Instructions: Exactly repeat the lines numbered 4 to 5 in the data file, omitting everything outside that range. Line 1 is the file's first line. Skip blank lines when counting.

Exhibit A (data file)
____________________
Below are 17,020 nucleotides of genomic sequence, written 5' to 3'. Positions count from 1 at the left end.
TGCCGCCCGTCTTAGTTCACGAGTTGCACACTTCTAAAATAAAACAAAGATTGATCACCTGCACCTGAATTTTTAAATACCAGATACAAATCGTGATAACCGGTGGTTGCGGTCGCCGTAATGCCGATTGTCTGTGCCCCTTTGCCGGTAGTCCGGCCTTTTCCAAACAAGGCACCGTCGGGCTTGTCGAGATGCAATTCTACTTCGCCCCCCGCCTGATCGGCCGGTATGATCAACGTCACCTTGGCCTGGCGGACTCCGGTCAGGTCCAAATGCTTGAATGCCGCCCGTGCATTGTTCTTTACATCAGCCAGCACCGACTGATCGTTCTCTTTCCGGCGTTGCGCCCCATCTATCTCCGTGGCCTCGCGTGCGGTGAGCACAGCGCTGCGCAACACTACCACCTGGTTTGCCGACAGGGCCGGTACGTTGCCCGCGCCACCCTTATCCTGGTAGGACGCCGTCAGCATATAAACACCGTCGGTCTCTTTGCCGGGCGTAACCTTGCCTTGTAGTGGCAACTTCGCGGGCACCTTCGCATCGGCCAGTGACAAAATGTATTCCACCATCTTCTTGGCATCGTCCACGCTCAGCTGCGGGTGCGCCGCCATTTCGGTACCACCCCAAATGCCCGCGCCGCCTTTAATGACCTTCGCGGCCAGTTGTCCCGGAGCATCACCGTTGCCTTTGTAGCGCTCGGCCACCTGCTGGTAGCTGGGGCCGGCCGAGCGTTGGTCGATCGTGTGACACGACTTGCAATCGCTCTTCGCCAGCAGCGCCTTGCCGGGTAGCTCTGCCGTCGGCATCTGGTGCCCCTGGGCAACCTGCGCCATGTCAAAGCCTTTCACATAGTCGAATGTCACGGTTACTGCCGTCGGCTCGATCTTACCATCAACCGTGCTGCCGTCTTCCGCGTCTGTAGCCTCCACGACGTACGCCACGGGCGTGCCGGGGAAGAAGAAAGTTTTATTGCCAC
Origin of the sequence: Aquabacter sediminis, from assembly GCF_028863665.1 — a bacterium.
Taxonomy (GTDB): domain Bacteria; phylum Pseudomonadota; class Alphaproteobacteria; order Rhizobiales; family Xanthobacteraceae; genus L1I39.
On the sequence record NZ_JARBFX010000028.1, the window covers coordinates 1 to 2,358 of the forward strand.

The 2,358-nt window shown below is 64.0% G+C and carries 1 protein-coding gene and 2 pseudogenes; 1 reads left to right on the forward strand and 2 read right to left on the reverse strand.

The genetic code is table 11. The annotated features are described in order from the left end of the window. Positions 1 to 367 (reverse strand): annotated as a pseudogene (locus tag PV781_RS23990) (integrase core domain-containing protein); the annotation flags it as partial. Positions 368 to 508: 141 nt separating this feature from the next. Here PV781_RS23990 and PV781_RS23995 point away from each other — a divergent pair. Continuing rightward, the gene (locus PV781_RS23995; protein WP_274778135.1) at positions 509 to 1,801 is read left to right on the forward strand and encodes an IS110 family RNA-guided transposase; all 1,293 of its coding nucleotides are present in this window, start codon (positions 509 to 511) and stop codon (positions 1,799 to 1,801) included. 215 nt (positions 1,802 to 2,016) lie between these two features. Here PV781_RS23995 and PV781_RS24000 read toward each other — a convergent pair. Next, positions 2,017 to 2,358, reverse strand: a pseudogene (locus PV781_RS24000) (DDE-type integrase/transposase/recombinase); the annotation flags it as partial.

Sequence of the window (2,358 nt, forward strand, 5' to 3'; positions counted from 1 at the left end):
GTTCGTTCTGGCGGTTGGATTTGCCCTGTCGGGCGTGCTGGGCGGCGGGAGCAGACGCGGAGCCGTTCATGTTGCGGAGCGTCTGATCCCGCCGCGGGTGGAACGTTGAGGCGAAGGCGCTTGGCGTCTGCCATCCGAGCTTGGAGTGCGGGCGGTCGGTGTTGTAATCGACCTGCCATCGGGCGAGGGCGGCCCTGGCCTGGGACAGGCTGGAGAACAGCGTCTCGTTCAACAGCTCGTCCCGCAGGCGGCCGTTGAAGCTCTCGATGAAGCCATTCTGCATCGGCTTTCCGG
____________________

Taxonomy (GTDB): domain Bacteria; phylum Pseudomonadota; class Alphaproteobacteria; order Rhizobiales; family Xanthobacteraceae; genus L1I39.
On the sequence record NZ_JARBFX010000028.1, the window covers coordinates 1 to 2,358 of the forward strand.